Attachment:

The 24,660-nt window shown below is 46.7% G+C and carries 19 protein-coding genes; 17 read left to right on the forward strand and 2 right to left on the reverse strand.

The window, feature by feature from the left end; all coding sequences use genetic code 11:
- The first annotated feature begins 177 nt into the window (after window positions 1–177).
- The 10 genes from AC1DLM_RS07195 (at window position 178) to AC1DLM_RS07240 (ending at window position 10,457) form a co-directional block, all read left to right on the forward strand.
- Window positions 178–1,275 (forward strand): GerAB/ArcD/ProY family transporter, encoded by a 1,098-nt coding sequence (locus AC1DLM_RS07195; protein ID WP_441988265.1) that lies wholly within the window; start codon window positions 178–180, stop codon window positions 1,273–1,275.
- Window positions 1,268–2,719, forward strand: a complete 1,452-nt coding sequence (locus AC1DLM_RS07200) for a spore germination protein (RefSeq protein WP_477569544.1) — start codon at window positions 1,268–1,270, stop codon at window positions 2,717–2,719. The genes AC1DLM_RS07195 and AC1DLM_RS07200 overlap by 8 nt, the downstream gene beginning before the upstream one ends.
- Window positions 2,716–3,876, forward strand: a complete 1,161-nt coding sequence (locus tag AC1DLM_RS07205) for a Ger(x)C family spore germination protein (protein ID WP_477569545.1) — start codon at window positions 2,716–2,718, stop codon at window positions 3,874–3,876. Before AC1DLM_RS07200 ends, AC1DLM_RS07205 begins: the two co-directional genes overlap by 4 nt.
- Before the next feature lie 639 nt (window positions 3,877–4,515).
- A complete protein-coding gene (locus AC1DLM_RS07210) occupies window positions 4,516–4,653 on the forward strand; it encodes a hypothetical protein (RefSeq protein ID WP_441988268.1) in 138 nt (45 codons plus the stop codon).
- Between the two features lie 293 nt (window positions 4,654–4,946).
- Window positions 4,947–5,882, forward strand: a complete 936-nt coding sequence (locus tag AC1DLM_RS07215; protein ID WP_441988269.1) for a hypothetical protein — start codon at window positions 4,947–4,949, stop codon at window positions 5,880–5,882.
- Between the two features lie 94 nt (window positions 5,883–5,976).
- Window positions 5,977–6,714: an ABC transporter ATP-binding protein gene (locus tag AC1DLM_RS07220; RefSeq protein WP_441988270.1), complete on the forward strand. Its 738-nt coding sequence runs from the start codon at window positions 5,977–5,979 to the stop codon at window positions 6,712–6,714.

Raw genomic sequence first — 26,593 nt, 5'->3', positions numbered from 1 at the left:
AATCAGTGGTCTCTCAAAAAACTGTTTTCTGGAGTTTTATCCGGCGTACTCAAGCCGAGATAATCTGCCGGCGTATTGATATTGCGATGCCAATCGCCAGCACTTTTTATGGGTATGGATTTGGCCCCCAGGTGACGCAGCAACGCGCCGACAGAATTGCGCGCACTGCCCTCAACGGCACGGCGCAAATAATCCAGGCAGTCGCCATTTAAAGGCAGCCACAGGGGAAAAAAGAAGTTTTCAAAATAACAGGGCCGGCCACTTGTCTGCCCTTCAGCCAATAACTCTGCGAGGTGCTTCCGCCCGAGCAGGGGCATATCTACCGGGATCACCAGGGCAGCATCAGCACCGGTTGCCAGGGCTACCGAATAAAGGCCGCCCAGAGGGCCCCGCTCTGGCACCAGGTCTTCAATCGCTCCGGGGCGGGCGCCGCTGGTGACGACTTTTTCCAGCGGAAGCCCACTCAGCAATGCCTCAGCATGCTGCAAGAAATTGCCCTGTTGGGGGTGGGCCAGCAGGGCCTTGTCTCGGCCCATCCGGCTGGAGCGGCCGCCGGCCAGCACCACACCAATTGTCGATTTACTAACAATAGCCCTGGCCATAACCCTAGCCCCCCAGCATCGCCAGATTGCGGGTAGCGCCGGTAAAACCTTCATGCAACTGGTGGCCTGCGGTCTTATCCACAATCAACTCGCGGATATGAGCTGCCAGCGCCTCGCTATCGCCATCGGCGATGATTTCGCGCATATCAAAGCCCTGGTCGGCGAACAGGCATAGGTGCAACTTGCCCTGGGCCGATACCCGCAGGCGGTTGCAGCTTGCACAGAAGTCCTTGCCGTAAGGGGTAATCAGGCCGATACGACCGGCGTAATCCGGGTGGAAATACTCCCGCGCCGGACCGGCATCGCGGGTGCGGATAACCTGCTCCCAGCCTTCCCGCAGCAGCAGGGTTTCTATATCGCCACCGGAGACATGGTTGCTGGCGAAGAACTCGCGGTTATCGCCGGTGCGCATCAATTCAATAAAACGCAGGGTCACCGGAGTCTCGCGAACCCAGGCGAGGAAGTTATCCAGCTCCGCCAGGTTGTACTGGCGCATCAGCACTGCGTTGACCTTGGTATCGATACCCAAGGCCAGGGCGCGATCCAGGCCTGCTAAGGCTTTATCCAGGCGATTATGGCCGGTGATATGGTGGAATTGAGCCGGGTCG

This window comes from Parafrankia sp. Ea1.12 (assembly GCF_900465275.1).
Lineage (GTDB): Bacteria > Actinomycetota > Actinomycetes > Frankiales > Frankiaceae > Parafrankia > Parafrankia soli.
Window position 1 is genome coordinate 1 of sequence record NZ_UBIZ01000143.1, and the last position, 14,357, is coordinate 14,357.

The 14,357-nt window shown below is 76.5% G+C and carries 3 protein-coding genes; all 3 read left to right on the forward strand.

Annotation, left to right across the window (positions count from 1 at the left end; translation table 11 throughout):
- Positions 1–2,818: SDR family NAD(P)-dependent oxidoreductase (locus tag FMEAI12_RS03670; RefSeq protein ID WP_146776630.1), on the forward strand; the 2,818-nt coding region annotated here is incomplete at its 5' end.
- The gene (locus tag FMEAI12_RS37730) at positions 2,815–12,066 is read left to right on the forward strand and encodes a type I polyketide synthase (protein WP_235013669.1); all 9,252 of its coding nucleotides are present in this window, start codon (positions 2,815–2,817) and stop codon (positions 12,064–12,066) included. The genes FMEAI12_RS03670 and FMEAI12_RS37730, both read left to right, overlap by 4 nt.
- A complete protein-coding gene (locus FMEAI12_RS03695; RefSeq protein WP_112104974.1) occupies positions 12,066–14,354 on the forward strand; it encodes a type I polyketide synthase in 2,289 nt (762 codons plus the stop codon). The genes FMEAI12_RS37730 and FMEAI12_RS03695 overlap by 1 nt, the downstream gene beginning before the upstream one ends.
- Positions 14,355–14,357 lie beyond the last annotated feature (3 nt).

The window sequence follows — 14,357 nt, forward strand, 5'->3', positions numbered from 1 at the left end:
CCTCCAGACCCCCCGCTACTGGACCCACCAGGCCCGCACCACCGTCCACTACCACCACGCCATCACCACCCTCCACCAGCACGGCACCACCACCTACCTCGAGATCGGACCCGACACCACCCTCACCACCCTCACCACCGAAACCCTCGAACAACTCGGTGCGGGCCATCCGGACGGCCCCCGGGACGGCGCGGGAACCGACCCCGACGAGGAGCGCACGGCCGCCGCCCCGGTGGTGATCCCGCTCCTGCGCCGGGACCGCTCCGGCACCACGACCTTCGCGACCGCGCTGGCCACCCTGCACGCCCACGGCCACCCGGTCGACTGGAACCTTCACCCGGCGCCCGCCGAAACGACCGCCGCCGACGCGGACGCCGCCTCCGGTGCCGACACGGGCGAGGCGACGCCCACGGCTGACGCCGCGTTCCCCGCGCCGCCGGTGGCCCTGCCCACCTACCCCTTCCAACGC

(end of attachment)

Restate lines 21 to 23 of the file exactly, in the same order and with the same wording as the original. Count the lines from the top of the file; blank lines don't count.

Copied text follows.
- Positions 1–2,818: SDR family NAD(P)-dependent oxidoreductase (locus tag FMEAI12_RS03670; RefSeq protein ID WP_146776630.1), on the forward strand; the 2,818-nt coding region annotated here is incomplete at its 5' end.
- The gene (locus tag FMEAI12_RS37730) at positions 2,815–12,066 is read left to right on the forward strand and encodes a type I polyketide synthase (protein WP_235013669.1); all 9,252 of its coding nucleotides are present in this window, start codon (positions 2,815–2,817) and stop codon (positions 12,064–12,066) included. The genes FMEAI12_RS03670 and FMEAI12_RS37730, both read left to right, overlap by 4 nt.
- A complete protein-coding gene (locus FMEAI12_RS03695; RefSeq protein WP_112104974.1) occupies positions 12,066–14,354 on the forward strand; it encodes a type I polyketide synthase in 2,289 nt (762 codons plus the stop codon). The genes FMEAI12_RS37730 and FMEAI12_RS03695 overlap by 1 nt, the downstream gene beginning before the upstream one ends.